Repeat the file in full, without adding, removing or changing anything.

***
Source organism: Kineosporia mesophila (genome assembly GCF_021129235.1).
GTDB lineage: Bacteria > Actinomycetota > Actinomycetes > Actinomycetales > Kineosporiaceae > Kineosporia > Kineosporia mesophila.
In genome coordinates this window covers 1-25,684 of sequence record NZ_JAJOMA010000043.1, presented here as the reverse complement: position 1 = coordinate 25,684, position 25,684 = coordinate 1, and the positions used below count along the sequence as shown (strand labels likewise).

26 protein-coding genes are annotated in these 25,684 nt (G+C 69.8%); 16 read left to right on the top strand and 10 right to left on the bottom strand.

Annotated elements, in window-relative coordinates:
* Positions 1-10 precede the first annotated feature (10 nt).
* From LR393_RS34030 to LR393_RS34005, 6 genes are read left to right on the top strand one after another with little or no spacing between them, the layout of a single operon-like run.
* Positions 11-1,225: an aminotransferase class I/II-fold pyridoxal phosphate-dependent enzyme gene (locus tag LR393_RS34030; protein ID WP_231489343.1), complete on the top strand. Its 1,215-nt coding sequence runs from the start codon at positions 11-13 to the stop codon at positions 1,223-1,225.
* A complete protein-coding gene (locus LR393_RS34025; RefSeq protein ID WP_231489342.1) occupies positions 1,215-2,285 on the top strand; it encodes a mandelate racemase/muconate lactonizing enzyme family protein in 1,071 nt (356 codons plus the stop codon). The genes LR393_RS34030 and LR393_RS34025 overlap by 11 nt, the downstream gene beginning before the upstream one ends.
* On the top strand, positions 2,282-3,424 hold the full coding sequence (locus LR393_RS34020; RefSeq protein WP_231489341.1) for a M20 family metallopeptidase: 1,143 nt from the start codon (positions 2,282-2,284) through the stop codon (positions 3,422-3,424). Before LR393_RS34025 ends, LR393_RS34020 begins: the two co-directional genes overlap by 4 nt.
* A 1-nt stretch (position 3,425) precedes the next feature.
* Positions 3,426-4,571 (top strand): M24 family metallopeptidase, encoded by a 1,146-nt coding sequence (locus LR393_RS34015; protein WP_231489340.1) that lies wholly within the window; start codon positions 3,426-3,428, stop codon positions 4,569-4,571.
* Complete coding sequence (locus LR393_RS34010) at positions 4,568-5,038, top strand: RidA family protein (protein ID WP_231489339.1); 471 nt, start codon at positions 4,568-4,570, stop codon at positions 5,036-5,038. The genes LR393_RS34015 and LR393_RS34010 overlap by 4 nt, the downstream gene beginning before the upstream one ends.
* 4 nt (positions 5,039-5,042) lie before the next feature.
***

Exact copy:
Source organism: Kineosporia mesophila (genome assembly GCF_021129235.1).
GTDB lineage: Bacteria > Actinomycetota > Actinomycetes > Actinomycetales > Kineosporiaceae > Kineosporia > Kineosporia mesophila.
In genome coordinates this window covers 1-25,684 of sequence record NZ_JAJOMA010000043.1, presented here as the reverse complement: position 1 = coordinate 25,684, position 25,684 = coordinate 1, and the positions used below count along the sequence as shown (strand labels likewise).

26 protein-coding genes are annotated in these 25,684 nt (G+C 69.8%); 16 read left to right on the top strand and 10 right to left on the bottom strand.

Annotated elements, in window-relative coordinates:
* Positions 1-10 precede the first annotated feature (10 nt).
* From LR393_RS34030 to LR393_RS34005, 6 genes are read left to right on the top strand one after another with little or no spacing between them, the layout of a single operon-like run.
* Positions 11-1,225: an aminotransferase class I/II-fold pyridoxal phosphate-dependent enzyme gene (locus tag LR393_RS34030; protein ID WP_231489343.1), complete on the top strand. Its 1,215-nt coding sequence runs from the start codon at positions 11-13 to the stop codon at positions 1,223-1,225.
* A complete protein-coding gene (locus LR393_RS34025; RefSeq protein ID WP_231489342.1) occupies positions 1,215-2,285 on the top strand; it encodes a mandelate racemase/muconate lactonizing enzyme family protein in 1,071 nt (356 codons plus the stop codon). The genes LR393_RS34030 and LR393_RS34025 overlap by 11 nt, the downstream gene beginning before the upstream one ends.
* On the top strand, positions 2,282-3,424 hold the full coding sequence (locus LR393_RS34020; RefSeq protein WP_231489341.1) for a M20 family metallopeptidase: 1,143 nt from the start codon (positions 2,282-2,284) through the stop codon (positions 3,422-3,424). Before LR393_RS34025 ends, LR393_RS34020 begins: the two co-directional genes overlap by 4 nt.
* A 1-nt stretch (position 3,425) precedes the next feature.
* Positions 3,426-4,571 (top strand): M24 family metallopeptidase, encoded by a 1,146-nt coding sequence (locus LR393_RS34015; protein WP_231489340.1) that lies wholly within the window; start codon positions 3,426-3,428, stop codon positions 4,569-4,571.
* Complete coding sequence (locus LR393_RS34010) at positions 4,568-5,038, top strand: RidA family protein (protein ID WP_231489339.1); 471 nt, start codon at positions 4,568-4,570, stop codon at positions 5,036-5,038. The genes LR393_RS34015 and LR393_RS34010 overlap by 4 nt, the downstream gene beginning before the upstream one ends.
* 4 nt (positions 5,039-5,042) lie before the next feature.